The moveable kitchen in the Berliner Zimmer

berliner zimmer before

The Berliner Zimmer – a large room connecting the front and back houses of old buildings – is perhaps Berlin’s least popular distinctive architectural feature. With only a single window angled sharply to the yard, the room is often very dark, especially on lower floors, and its cut as a walkthrough room makes it incredibly awkward. Berliners have been complaining about the Berliner Zimmer basically since the moment 19th-century architect Karl Friedrich Schinkel invented it. Back in the late 19th and early 20th century, the apartments that had a Berliner Zimmer were larger: the room served as a connecting space between the “on stage” rooms in the front of the house where the bourgeois family resided and entertained guests and the “back stage” servants’ quarters, workrooms and kitchen. But now a lot of these old apartments have been chopped up into smaller ones, resulting in places like mine where the Berliner Zimmer is a sizable proportion of the total area – one of only two large rooms in the whole flat – which makes its unwieldiness a much bigger problem.

Too dark and corridor-like for a living room, too exposed for a bedroom, my Berliner Zimmer went through many awkward incarnations as a much-resented unused-dining-room-and-storage-area until I finally hit on the perfect solution: moving the kitchen in there. I mean, a kitchen is a room you’re going to use regardless of whether the light conditions are nice, and it doesn’t much matter if it’s a walkthrough. The kitchen had previously been in a small, non-walkthrough room at the back of the apartment that actually makes a perfectly suitable child’s bedroom, so moving the kitchen into the Berliner Zimmer not only made a big useless room useful and gained me a much larger kitchen, it also turned a one-bedroom apartment into a two-bedroom apartment (if you’re counting rooms in the American style; in the German style of room-counting it is and remains a three-room apartment). Moving the kitchen has made my apartment vastly more livable.

berliner zimmer

At this point, especially if you’re in an anglophone country, you may be wondering whether the fact that I undertook such a major renovation suggests that I own this apartment: nope, I’m a renter. In Germany the culture of rental apartments is very different: along with buying their own appliances, renters tend to make much more significant changes to their living spaces. Is this a waste of money? Well, clearly I’m not going to gain anything in property value from my kitchen, so it would be stupid of me to install marble countertops or something, but I think the improvement in the functionality of my apartment (whose low rent is due at least in part to its awkward layout) is worth the roughly €900 in plumber’s and electrician’s fees that it cost me to have the kitchen moved. It would certainly cost me more than that to move to a better apartment – and more than that to have a professional Hochbett built, which is the far less satisfactory way many people deal with a Berliner-Zimmer-afflicted apartment. If you’re a fellow Berlin renter with a Berliner Zimmer who would like to copy this idea, be aware that you need to get your Hausverwaltung‘s permission first. This is a lengthy bureaucratic process which may entail such stumbling blocks as needing the consent of downstairs neighbors who are in Turkey for the next six months.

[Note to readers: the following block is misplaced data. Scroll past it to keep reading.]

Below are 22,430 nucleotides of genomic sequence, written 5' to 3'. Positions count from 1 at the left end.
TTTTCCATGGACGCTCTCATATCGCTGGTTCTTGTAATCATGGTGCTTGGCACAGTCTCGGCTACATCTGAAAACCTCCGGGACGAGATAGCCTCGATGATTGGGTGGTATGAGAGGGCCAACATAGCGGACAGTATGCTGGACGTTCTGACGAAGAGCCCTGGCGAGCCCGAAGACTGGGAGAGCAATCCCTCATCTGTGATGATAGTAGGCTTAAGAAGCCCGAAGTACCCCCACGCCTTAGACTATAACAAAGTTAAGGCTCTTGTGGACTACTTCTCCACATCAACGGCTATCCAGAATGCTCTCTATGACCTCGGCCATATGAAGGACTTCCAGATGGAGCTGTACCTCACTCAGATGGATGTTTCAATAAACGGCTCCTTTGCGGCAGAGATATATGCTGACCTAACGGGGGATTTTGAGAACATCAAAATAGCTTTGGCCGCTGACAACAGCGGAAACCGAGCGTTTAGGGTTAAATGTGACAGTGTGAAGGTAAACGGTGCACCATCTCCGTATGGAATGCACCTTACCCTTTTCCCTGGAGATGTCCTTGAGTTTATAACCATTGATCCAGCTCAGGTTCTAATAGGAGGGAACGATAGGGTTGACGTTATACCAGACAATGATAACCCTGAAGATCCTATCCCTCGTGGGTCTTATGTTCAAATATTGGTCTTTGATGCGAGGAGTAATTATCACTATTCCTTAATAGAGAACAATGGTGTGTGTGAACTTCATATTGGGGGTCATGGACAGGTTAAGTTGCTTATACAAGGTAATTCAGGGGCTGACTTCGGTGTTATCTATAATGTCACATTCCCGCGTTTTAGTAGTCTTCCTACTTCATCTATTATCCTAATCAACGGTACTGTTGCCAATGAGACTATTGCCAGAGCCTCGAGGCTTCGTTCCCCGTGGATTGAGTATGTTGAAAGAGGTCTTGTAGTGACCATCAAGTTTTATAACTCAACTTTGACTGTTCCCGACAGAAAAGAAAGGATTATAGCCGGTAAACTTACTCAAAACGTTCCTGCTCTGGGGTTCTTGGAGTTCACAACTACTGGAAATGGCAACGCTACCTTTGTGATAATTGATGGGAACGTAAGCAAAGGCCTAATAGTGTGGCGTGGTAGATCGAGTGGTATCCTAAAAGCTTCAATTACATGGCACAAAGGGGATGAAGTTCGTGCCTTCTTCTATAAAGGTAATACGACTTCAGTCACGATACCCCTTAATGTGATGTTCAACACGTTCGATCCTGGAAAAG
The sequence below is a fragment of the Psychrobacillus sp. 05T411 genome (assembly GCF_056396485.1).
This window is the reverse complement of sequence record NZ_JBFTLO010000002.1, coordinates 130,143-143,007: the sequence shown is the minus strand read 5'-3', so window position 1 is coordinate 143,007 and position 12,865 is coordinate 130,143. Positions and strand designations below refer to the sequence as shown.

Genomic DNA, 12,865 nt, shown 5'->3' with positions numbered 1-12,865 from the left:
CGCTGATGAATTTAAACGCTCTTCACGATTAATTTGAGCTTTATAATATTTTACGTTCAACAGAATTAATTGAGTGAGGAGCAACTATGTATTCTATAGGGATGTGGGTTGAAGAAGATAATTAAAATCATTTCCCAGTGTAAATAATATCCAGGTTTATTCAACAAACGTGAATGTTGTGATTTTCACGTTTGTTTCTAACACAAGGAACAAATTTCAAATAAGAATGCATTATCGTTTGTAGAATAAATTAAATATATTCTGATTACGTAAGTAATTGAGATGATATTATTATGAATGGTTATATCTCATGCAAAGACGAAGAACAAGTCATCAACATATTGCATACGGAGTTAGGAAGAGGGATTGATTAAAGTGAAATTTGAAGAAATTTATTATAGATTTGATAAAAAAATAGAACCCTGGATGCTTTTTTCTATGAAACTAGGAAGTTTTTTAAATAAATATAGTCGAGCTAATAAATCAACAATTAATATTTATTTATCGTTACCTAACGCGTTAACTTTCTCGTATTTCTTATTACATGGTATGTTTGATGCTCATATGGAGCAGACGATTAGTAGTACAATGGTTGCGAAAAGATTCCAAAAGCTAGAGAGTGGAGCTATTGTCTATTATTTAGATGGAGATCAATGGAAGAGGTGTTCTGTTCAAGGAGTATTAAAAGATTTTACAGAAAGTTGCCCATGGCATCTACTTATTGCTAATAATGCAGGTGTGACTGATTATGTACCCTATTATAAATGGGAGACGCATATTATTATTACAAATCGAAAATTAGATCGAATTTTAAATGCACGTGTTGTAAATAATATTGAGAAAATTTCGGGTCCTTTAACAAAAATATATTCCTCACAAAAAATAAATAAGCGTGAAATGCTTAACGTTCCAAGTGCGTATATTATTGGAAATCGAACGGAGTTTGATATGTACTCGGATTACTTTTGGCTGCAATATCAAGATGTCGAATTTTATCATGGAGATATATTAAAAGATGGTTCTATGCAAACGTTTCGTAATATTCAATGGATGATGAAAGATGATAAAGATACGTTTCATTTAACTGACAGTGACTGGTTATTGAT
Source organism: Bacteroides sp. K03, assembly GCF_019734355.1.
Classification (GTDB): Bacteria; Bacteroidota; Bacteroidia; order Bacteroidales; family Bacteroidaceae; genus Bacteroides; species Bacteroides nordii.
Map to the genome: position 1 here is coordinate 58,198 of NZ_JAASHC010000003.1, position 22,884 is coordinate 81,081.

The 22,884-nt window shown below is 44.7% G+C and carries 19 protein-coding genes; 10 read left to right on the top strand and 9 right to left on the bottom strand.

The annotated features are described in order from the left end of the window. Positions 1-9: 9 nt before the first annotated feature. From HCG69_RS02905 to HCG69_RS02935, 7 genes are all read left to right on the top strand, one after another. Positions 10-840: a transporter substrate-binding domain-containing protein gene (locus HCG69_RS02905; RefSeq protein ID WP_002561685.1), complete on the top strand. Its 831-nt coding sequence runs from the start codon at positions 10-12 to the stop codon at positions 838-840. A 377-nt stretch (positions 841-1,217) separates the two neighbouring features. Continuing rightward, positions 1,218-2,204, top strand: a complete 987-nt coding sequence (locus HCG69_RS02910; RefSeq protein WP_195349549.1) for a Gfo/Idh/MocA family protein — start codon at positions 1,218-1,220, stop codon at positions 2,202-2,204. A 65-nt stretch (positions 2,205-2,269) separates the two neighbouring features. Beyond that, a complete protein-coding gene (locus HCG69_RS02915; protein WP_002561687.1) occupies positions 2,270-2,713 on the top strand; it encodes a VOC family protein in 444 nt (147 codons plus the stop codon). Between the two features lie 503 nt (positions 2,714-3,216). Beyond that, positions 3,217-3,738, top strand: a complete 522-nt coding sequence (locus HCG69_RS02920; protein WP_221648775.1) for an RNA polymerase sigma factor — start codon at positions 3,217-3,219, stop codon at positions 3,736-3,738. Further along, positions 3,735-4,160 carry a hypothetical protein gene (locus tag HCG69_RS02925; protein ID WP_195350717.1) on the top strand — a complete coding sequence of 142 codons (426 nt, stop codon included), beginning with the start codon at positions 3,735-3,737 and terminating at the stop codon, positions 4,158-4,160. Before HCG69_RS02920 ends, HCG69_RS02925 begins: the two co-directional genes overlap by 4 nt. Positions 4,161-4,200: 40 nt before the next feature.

I hesitated to post this because my kitchen is not finished: I still want to move out the bookshelves, paint the rest of the walls blue, organize my son’s Bastel-area better, etc. The picture of my kitchen is still a “during”, not an “after” like a design blog would have. But my whole life feels more like a “during” than a “before/after” – as do, I’d suspect, a lot of people’s lives, which is why the design blog before/after narrative sometimes feels uncomfortably close to being the 30-year-old’s version of the teen magazine makeover narrative. Also, a “before/after” is supposed to have more flattering lighting conditions in the “after” –  what I have is the opposite of this. The “before” picture was taken in May, pretty much the only time of year when my Berliner Zimmer gets direct sunlight, and the “after” was taken on this sunless October day.